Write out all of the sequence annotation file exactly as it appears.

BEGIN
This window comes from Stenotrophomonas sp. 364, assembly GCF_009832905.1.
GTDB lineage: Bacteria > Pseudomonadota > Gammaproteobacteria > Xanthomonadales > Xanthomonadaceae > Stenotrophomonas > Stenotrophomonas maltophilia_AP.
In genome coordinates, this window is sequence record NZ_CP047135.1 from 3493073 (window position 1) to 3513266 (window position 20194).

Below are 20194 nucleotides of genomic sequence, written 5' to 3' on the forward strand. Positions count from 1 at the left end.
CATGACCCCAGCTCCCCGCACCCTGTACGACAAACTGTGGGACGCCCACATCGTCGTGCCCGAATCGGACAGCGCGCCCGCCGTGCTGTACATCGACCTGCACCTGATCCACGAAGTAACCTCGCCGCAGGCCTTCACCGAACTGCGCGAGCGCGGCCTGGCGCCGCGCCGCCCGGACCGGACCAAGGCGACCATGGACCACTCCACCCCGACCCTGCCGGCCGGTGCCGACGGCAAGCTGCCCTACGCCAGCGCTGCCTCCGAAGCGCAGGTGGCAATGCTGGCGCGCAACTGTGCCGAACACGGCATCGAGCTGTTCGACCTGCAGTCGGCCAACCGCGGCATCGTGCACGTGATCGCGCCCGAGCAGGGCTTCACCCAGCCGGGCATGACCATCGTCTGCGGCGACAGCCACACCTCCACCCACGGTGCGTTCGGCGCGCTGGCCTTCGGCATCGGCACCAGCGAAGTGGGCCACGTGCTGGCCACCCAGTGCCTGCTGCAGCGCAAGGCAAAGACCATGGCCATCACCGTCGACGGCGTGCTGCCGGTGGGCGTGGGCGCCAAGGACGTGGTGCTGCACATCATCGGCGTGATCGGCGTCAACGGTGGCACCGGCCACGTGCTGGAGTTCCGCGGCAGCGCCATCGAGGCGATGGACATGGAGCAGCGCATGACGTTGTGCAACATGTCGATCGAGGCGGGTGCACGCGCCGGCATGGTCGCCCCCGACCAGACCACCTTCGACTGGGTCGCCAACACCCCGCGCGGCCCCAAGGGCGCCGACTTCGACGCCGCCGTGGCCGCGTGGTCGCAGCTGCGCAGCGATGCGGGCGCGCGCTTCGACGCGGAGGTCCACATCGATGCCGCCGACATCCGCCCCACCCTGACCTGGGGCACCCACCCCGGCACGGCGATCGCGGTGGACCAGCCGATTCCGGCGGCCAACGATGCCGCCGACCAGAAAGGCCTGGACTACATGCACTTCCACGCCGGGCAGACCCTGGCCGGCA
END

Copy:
This window comes from Stenotrophomonas sp. 364, assembly GCF_009832905.1.
GTDB lineage: Bacteria > Pseudomonadota > Gammaproteobacteria > Xanthomonadales > Xanthomonadaceae > Stenotrophomonas > Stenotrophomonas maltophilia_AP.
In genome coordinates, this window is sequence record NZ_CP047135.1 from 3493073 (window position 1) to 3513266 (window position 20194).

Below are 20194 nucleotides of genomic sequence, written 5' to 3' on the forward strand. Positions count from 1 at the left end.
CATGACCCCAGCTCCCCGCACCCTGTACGACAAACTGTGGGACGCCCACATCGTCGTGCCCGAATCGGACAGCGCGCCCGCCGTGCTGTACATCGACCTGCACCTGATCCACGAAGTAACCTCGCCGCAGGCCTTCACCGAACTGCGCGAGCGCGGCCTGGCGCCGCGCCGCCCGGACCGGACCAAGGCGACCATGGACCACTCCACCCCGACCCTGCCGGCCGGTGCCGACGGCAAGCTGCCCTACGCCAGCGCTGCCTCCGAAGCGCAGGTGGCAATGCTGGCGCGCAACTGTGCCGAACACGGCATCGAGCTGTTCGACCTGCAGTCGGCCAACCGCGGCATCGTGCACGTGATCGCGCCCGAGCAGGGCTTCACCCAGCCGGGCATGACCATCGTCTGCGGCGACAGCCACACCTCCACCCACGGTGCGTTCGGCGCGCTGGCCTTCGGCATCGGCACCAGCGAAGTGGGCCACGTGCTGGCCACCCAGTGCCTGCTGCAGCGCAAGGCAAAGACCATGGCCATCACCGTCGACGGCGTGCTGCCGGTGGGCGTGGGCGCCAAGGACGTGGTGCTGCACATCATCGGCGTGATCGGCGTCAACGGTGGCACCGGCCACGTGCTGGAGTTCCGCGGCAGCGCCATCGAGGCGATGGACATGGAGCAGCGCATGACGTTGTGCAACATGTCGATCGAGGCGGGTGCACGCGCCGGCATGGTCGCCCCCGACCAGACCACCTTCGACTGGGTCGCCAACACCCCGCGCGGCCCCAAGGGCGCCGACTTCGACGCCGCCGTGGCCGCGTGGTCGCAGCTGCGCAGCGATGCGGGCGCGCGCTTCGACGCGGAGGTCCACATCGATGCCGCCGACATCCGCCCCACCCTGACCTGGGGCACCCACCCCGGCACGGCGATCGCGGTGGACCAGCCGATTCCGGCGGCCAACGATGCCGCCGACCAGAAAGGCCTGGACTACATGCACTTCCACGCCGGGCAGACCCTGGCCGGCA